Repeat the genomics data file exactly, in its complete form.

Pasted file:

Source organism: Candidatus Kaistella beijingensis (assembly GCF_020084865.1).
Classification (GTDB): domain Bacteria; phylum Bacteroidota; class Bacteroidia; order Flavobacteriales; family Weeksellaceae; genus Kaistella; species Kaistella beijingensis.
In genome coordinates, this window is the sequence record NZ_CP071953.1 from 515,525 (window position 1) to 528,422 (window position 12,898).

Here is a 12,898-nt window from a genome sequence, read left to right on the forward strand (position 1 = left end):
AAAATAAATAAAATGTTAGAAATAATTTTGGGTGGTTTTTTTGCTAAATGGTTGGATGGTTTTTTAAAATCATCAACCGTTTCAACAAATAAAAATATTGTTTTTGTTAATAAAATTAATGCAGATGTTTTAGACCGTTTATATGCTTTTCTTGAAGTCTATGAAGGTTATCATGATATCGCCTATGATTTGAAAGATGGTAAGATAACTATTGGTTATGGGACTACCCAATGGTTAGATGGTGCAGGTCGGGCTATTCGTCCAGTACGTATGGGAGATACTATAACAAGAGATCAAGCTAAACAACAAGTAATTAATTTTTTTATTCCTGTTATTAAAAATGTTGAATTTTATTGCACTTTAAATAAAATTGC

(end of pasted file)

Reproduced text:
Source organism: Candidatus Kaistella beijingensis (assembly GCF_020084865.1).
Classification (GTDB): domain Bacteria; phylum Bacteroidota; class Bacteroidia; order Flavobacteriales; family Weeksellaceae; genus Kaistella; species Kaistella beijingensis.
In genome coordinates, this window is the sequence record NZ_CP071953.1 from 515,525 (window position 1) to 528,422 (window position 12,898).

Here is a 12,898-nt window from a genome sequence, read left to right on the forward strand (position 1 = left end):
AAAATAAATAAAATGTTAGAAATAATTTTGGGTGGTTTTTTTGCTAAATGGTTGGATGGTTTTTTAAAATCATCAACCGTTTCAACAAATAAAAATATTGTTTTTGTTAATAAAATTAATGCAGATGTTTTAGACCGTTTATATGCTTTTCTTGAAGTCTATGAAGGTTATCATGATATCGCCTATGATTTGAAAGATGGTAAGATAACTATTGGTTATGGGACTACCCAATGGTTAGATGGTGCAGGTCGGGCTATTCGTCCAGTACGTATGGGAGATACTATAACAAGAGATCAAGCTAAACAACAAGTAATTAATTTTTTTATTCCTGTTATTAAAAATGTTGAATTTTATTGCACTTTAAATAAAATTGC